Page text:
but that underwear ad on the left of the screen is even better.

  • Rob

    My question: What will Andy say about Clemens? Cause he won’t be able to avoid those questions.

    If he comes out and says he never saw or heard anything while training with him for X years, then we still aren’t sure what to believe about Clemens.

    If he tries to “No comment” – oh boy, it’s going to be a long spring.

    But I can’t think he’ll confirm what McNamee said without Clemens coming forward too.

    The drama has just begun. Fucking Mitchell and his half-ass report.

  • Dimaggio5

    Pettitte is still the man, and I’m not disapponted at all – not even a bit. This guy has given his heart and soul to Yankees fans time and again. To all the idiots in the press, Yankee fans should scream: WE DON’T CARE! He better get a friggin’ standing ovation opening day. God – I’m not sure who I hate more the Red Sux or the media – since both are bottom feeding scum. Help me out here – whose worse the subhuman sux or the puke wanna-be athletes who are in the media? I’m taking a poll. :-)

  • GoYankees

    I was prepared to accept the truth as soon as the report came out, so I’m glad Andy came out and apologized.
    Though it WAS wrong to use HGH, he didn’t worsen the case by lying.
    He’s still my favorite Yankee and of course I will root for him anytime he’s on the mound.

  • LiveFromNewYork

    I love that Andy stepped up but it does give that little rat some credibility.

    Andy is the man and will get an ovation on Opening Day. I would bet my house on it.

  • barry

    Pettitte is still up there as one of my favorite Yankees. HGH use as a performance enhancer is questionable to begin with and I don’t see a major problem with using it to heal, that seems like a sensible use, not to mention the allowed widespread use of cortizone(sp?) in baseball. I honestly am just sick of this whole steroid thing, just set up a testing program and bury it.

  • Jamal G

    I happen to be in the camp that says HGH should be allowed. MLB should have an independent organization of doctors where they send players (upon request by team doctors) to get the okay to begin using HGH. Its main purpose is to heal faster and I dont see anything wrong with that. Im sure they’re are side effects as with any medication, however if doctors presicbe it to everyday Joes why not professional athletes?

    I could make a much longer, stronger case but I would like to get your reaction first…

    • chris fowler

      they prescribe it to average joes with aids or really old average joes (albeit with controversy) who don’t produce it anymore.

  • BJ

    I love Pettitte, and this will not change that. What it will do is strengthen the Mitchell report and especially McNamee’s testimony. While this was clearly the right thing to do for Andy as that is just the stand up kind of guy he is, i wonder if it will affect his relationship with Rodger, as now the charges against him seem much more concrete. I agree that HGH, and to some extent steroids as well, are not inherently dangerous in that they are prescribed for medical use, but the flaw in that arguement is that they are given either because there is a decrease from normal ammount in the individual or as treatment in disease. Also steroids and hormones are controlled by feedback pathways, so unless you use very high ammounts over an extended period you would not get the results you are talking about. These high levels are not used in medicine and result in increased binding protein, which decreases the free testosterone closer to the normal ammount but also decrease a lot of other hormones. This is why there are a wide range of side affects such as being infertile for months after you get off of it.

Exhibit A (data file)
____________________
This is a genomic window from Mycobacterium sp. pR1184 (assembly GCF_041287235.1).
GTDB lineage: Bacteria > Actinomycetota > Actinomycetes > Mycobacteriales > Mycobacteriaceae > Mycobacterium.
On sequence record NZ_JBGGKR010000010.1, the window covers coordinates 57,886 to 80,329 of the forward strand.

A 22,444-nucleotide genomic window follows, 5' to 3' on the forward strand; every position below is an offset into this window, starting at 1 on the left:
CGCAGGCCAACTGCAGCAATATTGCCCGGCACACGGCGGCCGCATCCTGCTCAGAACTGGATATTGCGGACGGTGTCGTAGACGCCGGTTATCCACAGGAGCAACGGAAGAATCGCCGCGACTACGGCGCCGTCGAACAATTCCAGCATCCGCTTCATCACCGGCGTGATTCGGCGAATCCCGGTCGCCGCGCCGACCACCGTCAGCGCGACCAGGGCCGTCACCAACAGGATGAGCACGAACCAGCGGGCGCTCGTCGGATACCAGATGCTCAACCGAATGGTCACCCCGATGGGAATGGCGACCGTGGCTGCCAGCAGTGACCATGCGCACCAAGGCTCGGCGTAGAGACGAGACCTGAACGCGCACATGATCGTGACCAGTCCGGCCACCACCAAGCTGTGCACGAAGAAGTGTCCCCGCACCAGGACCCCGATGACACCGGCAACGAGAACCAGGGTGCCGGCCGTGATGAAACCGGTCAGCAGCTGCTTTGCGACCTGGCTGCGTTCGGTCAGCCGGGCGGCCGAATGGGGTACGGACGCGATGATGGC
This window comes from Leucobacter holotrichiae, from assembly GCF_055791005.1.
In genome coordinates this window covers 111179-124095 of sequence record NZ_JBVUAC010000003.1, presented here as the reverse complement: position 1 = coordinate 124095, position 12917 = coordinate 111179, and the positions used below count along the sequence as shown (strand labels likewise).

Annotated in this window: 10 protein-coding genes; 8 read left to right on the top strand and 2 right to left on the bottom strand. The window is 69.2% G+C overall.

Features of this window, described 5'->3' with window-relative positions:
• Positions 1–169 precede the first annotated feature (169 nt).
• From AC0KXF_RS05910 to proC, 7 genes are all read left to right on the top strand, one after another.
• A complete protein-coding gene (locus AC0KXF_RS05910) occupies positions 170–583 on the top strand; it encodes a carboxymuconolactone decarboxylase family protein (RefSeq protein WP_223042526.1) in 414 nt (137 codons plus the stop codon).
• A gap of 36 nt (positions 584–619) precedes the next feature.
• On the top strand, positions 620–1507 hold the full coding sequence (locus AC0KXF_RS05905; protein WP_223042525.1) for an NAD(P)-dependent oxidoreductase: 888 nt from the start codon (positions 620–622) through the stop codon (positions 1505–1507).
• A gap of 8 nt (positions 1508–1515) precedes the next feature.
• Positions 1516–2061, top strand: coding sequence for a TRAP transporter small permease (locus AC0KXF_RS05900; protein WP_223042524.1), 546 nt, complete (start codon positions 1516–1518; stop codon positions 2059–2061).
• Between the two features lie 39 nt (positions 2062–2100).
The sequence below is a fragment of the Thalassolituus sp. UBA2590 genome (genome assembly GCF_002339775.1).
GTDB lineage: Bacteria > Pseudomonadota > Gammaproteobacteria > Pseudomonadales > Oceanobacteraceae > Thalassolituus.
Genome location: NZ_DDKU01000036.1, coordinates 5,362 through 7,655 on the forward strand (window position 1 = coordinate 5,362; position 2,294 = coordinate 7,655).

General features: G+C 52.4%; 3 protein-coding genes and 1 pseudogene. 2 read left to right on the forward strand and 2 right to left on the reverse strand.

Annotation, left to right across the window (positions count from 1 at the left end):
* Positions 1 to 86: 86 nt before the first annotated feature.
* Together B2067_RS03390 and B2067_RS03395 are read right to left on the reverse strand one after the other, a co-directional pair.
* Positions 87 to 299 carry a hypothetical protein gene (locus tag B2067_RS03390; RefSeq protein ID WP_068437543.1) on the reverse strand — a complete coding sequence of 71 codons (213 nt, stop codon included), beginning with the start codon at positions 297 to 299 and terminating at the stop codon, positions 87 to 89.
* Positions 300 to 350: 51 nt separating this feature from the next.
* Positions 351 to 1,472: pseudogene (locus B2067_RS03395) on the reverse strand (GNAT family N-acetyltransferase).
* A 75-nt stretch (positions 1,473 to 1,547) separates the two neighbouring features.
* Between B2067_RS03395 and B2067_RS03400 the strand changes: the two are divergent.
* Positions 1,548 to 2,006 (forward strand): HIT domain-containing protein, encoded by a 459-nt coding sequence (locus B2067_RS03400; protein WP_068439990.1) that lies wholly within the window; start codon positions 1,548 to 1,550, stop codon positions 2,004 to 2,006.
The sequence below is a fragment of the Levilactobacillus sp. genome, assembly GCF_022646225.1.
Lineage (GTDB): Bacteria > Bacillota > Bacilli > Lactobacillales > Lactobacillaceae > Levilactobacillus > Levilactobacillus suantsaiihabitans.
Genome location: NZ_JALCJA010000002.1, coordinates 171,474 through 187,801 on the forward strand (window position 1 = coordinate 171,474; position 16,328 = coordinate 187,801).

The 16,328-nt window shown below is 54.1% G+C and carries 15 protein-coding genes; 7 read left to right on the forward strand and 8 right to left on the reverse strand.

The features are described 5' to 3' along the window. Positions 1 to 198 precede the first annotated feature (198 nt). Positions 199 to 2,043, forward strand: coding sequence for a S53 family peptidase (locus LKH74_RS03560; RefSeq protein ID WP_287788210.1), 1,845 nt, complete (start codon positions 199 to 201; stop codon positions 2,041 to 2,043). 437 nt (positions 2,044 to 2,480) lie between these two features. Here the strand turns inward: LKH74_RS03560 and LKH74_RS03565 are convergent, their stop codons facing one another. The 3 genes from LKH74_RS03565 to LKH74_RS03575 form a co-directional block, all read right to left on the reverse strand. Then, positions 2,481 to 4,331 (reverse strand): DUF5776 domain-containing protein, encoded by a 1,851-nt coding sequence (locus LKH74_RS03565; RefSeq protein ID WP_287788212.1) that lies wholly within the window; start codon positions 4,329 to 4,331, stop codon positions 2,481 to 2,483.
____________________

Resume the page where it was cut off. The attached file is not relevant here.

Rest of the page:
• Jamie

    Jamal – I’d liken it to ADD meds that people take (like myself) for ADD. I have ADD and I’m prescribed this medication and because of it I work a thousand times better.

    • chris fowler

      like hgh is abused, aderall and ritalin is abused by college kids across the nation. baseball players don’t “need” hgh but use it = abuse. college kids who don’t have add but a lot of work to do during a semester don’t need ritz but use it = abuse.

      • barry

        As a college student I formally deny ever using the PEDs Aderall or Ritalin. You have no evidence to prove that I have/will/currently take those PEDs.

  • E-ROC

    HGH or steroids wasn’t banned so I don’t care.

    • Jamal G

      The steroids were banned in 2001.

      • E-ROC

        The policy for banning steroids was agreed upon in 2002 and became active in 2003 along with the drug testing of steroids. The MLB started banning HGH in 2004.

  • E-ROC

    My bad, HGH wasn’t banned until 2005. 2001, the MLB started testing minor leaguers and not major leaguers.

  • bkight13

    I believe the Mitchell report is very accurate. The problem is that he wasn’t able to get all the users, though not his fault. All he had was the Balco stuff, Grimsley and the two clubhouse guys. It is unfair that the guys named weren’t the only ones using, but I have no sympathy for them, they got caught. It sucks for us Yankee fans that a Red Sox guy couldn’t get anyone in his organization to come forward but I guess that is just a coincidence.

    I applaud Pettitte for his admission and do not consider what he did to be cheating in any way. He used it twice and that was it. ESPN is trying to ruin him, but it won’t stick. Roger, on the other hand, has no choice but to deny, deny, deny. He has too much to lose and there is no positive test. He will always be branded, maybe deservedly so, but if he keeps his mouth shut he will still get into the HOF.

  • LiveFromNewYork